***
Since I’m thinking about flying, I should note that I’ve been hearing a lot about the potential change of rules, but I’m not clear exactly what I that means, even after looking at the TSA website. Of the ideas that have been floating around, I particularly hate the idea of not getting up during the last hour of the flight to go to the bathroom. Do any of these people suggesting this have a five-year-old? It doesn’t make me feel safer; nor the “nothing on the lap” rule. And I must wonder: If the government can somehow create safe air travel, will this mean that the other forms of transportation are at greater risk? I have to think so.

Maybe I should just stay home? Nah, but air travel, which I’ve long described as a flying bus – remember the old days, when flying was considered special? – can only become less comfortable. What is the tipping point at which travelers will consider increased security and restrictions to be unacceptable trade-offs? I don’t fly enough for it to be a large issue for me personally. But I must believe that frequent fliers and the airlines that serve them must be worried what this will mean to the industry’s bottom line.
ROG

Forsooth! A final week of 2009 meme!

I was not looking for a meme, but I did think I needed to write a post or two about end-of-year stuff. As it turns out, I found one from that American expat in New Zealand, Nik at spatulaforum, that met my needs. Oddly, Nik has written about spatulas only once.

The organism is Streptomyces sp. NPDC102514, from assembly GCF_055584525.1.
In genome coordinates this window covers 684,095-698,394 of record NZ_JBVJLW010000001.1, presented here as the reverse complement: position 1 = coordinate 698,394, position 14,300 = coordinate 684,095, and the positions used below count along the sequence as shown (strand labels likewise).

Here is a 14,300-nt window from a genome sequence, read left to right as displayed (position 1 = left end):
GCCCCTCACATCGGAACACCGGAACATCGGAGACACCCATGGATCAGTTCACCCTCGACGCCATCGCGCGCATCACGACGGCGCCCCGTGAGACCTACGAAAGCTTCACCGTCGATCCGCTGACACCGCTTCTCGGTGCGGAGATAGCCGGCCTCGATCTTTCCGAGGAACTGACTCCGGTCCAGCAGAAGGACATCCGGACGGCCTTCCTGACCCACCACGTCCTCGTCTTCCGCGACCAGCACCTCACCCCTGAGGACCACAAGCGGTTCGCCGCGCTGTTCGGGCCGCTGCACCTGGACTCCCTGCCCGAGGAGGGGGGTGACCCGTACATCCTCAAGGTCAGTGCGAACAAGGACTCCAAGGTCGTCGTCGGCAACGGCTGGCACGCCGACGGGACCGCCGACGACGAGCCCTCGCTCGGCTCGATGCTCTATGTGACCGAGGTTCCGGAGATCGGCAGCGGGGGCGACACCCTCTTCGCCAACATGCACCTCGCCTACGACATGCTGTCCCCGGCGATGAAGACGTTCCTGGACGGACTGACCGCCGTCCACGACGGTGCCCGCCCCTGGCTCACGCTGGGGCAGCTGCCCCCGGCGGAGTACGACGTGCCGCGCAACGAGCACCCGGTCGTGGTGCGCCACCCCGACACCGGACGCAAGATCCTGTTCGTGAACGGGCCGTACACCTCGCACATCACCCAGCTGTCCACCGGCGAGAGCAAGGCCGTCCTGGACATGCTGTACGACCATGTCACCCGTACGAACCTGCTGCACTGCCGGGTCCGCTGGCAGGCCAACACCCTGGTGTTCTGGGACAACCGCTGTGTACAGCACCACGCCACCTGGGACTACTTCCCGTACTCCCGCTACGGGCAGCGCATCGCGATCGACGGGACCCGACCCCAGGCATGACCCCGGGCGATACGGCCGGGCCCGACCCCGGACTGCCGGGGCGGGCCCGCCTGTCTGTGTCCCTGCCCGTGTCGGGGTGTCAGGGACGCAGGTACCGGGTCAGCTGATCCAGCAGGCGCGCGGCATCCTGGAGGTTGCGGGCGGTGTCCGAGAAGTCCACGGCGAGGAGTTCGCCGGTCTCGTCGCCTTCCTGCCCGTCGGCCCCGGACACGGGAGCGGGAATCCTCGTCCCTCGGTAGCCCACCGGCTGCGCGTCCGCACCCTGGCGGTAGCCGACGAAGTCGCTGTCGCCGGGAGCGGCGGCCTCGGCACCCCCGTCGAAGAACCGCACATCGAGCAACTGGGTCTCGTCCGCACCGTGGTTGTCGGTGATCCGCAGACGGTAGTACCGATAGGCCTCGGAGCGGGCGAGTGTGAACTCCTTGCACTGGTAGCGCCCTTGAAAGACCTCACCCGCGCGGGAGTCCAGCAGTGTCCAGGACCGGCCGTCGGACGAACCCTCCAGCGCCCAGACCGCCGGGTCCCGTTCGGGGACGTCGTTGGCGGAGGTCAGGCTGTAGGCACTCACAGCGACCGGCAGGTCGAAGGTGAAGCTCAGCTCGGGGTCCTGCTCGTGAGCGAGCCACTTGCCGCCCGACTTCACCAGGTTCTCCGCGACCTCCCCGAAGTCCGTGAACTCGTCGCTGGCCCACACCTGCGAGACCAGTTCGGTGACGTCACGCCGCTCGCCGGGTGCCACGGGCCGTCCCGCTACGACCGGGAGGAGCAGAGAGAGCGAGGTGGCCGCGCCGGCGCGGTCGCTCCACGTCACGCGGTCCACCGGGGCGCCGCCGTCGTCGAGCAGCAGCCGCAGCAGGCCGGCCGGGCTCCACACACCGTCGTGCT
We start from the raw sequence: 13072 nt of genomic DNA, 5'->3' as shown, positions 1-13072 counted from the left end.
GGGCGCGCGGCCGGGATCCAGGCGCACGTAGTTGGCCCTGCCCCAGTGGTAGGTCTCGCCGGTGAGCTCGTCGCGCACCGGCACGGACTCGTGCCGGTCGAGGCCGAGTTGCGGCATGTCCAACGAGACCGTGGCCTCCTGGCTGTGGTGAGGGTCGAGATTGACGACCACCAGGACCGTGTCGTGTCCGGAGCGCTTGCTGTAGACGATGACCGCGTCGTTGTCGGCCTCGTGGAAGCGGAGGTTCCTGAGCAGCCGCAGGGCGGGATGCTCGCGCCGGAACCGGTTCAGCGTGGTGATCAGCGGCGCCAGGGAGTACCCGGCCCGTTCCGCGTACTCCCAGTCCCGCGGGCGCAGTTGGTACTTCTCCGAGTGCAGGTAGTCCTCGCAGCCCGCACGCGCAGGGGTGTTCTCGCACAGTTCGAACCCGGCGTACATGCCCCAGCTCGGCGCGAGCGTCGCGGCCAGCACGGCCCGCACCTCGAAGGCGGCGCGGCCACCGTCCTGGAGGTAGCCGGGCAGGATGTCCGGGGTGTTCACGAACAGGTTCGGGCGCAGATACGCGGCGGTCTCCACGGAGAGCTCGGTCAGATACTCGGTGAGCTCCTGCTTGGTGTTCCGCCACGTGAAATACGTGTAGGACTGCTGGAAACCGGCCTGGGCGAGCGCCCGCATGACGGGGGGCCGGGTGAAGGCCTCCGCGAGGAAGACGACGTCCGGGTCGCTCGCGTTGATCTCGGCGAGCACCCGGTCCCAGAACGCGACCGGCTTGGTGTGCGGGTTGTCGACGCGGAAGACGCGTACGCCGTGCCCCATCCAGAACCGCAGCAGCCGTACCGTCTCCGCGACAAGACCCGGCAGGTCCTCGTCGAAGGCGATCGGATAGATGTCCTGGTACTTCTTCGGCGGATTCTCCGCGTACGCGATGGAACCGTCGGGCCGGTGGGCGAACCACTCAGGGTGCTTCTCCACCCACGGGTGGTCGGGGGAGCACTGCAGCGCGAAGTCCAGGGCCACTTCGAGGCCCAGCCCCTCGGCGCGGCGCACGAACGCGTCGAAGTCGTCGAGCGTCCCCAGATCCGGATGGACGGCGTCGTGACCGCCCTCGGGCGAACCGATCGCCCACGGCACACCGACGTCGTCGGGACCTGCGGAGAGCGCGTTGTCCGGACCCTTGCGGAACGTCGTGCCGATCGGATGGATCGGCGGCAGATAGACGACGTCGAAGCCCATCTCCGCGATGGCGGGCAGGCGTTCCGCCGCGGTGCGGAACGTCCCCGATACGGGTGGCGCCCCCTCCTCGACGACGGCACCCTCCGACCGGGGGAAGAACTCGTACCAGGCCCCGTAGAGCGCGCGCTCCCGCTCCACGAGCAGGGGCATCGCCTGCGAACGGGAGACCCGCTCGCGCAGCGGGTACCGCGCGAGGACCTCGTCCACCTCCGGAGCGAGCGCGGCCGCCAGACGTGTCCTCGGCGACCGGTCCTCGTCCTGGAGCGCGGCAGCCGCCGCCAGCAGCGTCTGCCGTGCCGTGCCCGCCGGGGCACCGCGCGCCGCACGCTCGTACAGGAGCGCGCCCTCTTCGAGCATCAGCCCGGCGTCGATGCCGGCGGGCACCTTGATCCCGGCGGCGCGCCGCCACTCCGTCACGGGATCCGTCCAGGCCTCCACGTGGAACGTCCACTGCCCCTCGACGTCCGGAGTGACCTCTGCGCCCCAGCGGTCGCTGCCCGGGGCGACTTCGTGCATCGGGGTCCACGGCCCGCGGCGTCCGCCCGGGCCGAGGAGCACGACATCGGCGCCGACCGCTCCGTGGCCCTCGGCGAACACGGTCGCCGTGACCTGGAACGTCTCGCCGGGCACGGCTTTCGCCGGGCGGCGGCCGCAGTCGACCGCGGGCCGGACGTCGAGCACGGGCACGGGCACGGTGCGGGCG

Not incidentally, Nik’s meme was stolen for this week’s Sunday Stealing, which I usually purloin. Like a circle in a circle.

1. What did you do in 2009 that you’d never done before?

Go to a bunch of kindergarten events, such as the “Apple Run”; the daughter is fast! Go on a vacation with the wife, without the daughter, for our 10th anniversary; it was surely the highlight of the year, though we were only 30 miles from home. Saw Bruce Springsteen live. Flew on an airplane with the daughter, her first flights.

2. Did you keep your new years’ resolutions, and will you make more for next year?

I don’t make the things. Less grief.

3. How will you be spending New Year’s Eve?

Watching my wife valiantly trying to stay awake but likely failing.

4. Did anyone close to you die?

No, though the husband of a fellow choir member did.

5. What countries did you visit?

None, including the US. In fact, the longest trip was the aforementioned flight to Charlotte.

6. What would you like to have in 2010 that you lacked in 2009?

More sleep. More democracy. Less war. Steve Bissette wrote What I Won’t Miss About 2009, and I really can’t argue with any of it; re: the year, this video Steve found will do nicely.

7. What date from 2009 will remain etched upon your memory, and why?

April 3, the massacre in Binghamton, NY. May 14, Springsteen.

8. What was your biggest achievement of the year?

Getting through my wife’s two weeks away at college, taking care of the daughter while trying to maintain a semblance of a work schedule.

9. What was your biggest failure?

Controlling the temper, especially during the aforementioned trip to Charlotte.

10. Did you suffer illness or injury?

The usual minor aches and pains. My neck is a little stiff. I have a cut on the heel of my left foot which makes walking without at least slippers, and preferably thick-soled sneakers, painful. And I suffered with some sort of head congestion/lung congestion/coughing up phlegm thing for two weeks in December which seems FINALLY to be over.